Surgery, art, and mediated matter

As long as there have been surgeons, there has been an interface with art. Da Vinci applied artistic skills to the study of anatomy and dissected numerous cadavers as he did so. Henry Tonks FRCS (1862-1937) first trained and then worked as a surgeon. He studied art in the evenings, was later an official war artists during World War I, and subsequently became Slade Professor of Fine Art.

Within Plastic and reconstructive surgery, there are contemporary examples of surgeons moving into or combining both worlds. Lisa Sacks is both an established plastic surgeon and recognised sculptor. Donald Sammut uses art as part of his assessment and planning: drawing detailed illustrations pre and post-op.

 

Neri Oxman explodes this interface in ways that are hard to fully comprehend. She began medical school (and was initially committed to becoming a surgeon) but after two years changed to study architecture. She now works as a designer and professor at the MIT Media Lab. Her artistic and architectural projects combine biology, design, computing, and materials engineering.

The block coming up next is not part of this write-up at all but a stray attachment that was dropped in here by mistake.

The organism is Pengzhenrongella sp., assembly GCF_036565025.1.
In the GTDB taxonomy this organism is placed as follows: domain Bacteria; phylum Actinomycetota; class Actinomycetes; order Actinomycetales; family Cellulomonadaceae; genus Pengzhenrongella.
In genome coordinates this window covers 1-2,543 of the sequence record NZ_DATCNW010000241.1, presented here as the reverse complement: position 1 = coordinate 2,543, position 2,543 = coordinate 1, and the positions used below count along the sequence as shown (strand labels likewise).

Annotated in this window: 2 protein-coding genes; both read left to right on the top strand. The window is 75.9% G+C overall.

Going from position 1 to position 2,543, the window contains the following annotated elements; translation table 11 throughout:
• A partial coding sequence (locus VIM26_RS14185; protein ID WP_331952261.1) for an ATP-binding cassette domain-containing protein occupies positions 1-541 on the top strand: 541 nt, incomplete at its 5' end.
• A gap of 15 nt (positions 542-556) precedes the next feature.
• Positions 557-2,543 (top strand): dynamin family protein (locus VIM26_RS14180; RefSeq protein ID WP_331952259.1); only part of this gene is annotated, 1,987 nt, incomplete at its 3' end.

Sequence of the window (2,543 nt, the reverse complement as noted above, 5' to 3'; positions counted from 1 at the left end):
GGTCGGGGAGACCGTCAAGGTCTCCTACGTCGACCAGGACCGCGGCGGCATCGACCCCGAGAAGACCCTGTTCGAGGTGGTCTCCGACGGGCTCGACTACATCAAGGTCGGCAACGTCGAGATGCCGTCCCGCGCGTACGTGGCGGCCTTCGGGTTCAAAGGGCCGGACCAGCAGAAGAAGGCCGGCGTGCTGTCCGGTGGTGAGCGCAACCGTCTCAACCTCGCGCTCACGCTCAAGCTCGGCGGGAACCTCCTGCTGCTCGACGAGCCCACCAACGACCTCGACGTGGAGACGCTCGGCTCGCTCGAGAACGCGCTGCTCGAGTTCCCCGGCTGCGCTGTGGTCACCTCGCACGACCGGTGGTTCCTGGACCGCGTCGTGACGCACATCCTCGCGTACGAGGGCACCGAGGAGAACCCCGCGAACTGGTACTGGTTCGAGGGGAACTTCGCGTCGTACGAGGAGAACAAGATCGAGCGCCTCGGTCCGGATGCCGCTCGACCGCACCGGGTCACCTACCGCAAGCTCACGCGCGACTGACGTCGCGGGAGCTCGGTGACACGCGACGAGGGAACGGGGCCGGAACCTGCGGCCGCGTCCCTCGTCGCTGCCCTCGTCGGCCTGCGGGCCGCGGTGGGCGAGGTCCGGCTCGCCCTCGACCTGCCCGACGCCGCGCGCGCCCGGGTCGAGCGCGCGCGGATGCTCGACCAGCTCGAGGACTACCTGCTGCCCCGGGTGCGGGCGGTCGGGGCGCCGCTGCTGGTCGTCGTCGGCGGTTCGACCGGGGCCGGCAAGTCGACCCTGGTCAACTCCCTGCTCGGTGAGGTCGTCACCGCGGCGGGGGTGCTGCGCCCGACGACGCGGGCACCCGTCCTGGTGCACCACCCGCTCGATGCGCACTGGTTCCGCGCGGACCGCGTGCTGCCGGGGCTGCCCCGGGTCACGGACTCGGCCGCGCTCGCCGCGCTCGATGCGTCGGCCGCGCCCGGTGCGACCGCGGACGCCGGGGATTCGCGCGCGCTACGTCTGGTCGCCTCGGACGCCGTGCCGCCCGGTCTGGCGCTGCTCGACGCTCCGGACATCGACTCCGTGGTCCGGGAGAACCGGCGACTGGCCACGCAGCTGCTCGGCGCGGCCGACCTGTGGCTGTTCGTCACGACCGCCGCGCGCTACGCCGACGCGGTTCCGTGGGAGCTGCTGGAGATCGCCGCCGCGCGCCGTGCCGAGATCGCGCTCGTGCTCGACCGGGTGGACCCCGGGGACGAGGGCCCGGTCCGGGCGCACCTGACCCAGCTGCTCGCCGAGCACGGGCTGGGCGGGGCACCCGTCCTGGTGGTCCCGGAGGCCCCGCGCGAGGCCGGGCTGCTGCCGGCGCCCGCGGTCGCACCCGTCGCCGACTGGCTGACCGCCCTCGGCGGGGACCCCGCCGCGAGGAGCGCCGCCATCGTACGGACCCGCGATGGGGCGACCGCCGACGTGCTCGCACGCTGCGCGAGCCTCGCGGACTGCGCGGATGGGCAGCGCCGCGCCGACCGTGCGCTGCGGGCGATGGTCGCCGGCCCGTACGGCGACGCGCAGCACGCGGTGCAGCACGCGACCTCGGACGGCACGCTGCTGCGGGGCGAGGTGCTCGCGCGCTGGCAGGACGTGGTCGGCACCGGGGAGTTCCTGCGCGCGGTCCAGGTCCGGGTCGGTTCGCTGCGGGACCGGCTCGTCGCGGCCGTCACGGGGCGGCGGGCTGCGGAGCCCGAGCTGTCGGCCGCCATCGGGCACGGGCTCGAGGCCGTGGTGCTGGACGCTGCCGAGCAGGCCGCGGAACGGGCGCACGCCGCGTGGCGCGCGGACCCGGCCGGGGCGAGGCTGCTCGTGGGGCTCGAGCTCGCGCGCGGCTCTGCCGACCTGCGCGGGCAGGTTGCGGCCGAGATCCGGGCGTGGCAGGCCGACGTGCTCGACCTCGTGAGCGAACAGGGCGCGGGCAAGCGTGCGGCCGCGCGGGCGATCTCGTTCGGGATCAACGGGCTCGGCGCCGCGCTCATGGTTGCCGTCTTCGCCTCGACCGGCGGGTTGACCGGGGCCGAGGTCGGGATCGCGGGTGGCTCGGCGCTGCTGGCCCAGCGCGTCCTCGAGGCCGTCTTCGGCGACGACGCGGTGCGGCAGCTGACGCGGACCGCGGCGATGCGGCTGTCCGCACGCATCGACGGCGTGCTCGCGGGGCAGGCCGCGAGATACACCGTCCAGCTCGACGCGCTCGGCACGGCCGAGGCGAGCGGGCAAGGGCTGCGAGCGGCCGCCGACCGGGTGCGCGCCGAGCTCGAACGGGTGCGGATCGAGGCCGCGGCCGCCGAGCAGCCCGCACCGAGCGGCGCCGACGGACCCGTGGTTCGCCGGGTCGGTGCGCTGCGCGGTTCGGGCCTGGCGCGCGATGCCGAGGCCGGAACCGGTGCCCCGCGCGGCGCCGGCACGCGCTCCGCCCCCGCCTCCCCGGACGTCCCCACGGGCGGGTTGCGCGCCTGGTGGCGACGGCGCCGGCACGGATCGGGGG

The Mediated Matter Group at MIT that she founded pioneers a new field called Material Ecology. This merges technology and biology in an effort to achieve ecological sustainability.

 synthetic apiary

Synthetic Apiary: an engineered collaboration between a 3D printed structural shell and honey bees.

Oxman’s philosophy includes, in her own words, a “shift from consuming nature as a geological resource to editing it as a biological one.” She uses multi-scale biological shapes, includes living components in fabrication processes, and advocates that engineering, design, and art ought to be more actively connected.

There is a tangible overlap between her approach and the day to day task of surgeons. Whilst surgeons intervene on a much more limited temporal and spatial scale, we too edit out pathology and rely on biological fabrication (healing) in order to be effective. Perhaps a surgical mindset still influences in her work – and perhaps we can innovate and inspire reciprocally. 

 

Mark Hughes

Consultant Neurosurgeon and Honorary Senior Lecturer, Edinburgh

Director, eoSurgical

 

Email: mark.hughes@eosurgical.com

Twitter: @eosurgical

https://www.ed.ac.uk/profile/dr-mark-hughes